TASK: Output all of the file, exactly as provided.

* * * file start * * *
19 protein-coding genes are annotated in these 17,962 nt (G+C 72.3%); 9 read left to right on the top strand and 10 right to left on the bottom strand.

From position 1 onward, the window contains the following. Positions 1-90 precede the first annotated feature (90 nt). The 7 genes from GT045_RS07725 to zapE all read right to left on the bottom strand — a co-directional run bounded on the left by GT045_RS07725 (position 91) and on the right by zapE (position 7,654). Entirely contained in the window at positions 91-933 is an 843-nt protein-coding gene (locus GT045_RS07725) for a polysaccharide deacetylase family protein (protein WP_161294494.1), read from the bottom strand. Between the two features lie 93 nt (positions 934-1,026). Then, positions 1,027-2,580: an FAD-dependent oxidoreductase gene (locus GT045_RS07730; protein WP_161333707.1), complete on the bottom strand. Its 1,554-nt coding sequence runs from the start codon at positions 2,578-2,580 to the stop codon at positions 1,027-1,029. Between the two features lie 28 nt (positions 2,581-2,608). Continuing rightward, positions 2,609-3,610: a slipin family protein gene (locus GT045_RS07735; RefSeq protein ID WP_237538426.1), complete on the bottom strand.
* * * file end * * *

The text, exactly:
19 protein-coding genes are annotated in these 17,962 nt (G+C 72.3%); 9 read left to right on the top strand and 10 right to left on the bottom strand.

From position 1 onward, the window contains the following. Positions 1-90 precede the first annotated feature (90 nt). The 7 genes from GT045_RS07725 to zapE all read right to left on the bottom strand — a co-directional run bounded on the left by GT045_RS07725 (position 91) and on the right by zapE (position 7,654). Entirely contained in the window at positions 91-933 is an 843-nt protein-coding gene (locus GT045_RS07725) for a polysaccharide deacetylase family protein (protein WP_161294494.1), read from the bottom strand. Between the two features lie 93 nt (positions 934-1,026). Then, positions 1,027-2,580: an FAD-dependent oxidoreductase gene (locus GT045_RS07730; protein WP_161333707.1), complete on the bottom strand. Its 1,554-nt coding sequence runs from the start codon at positions 2,578-2,580 to the stop codon at positions 1,027-1,029. Between the two features lie 28 nt (positions 2,581-2,608). Continuing rightward, positions 2,609-3,610: a slipin family protein gene (locus GT045_RS07735; RefSeq protein ID WP_237538426.1), complete on the bottom strand.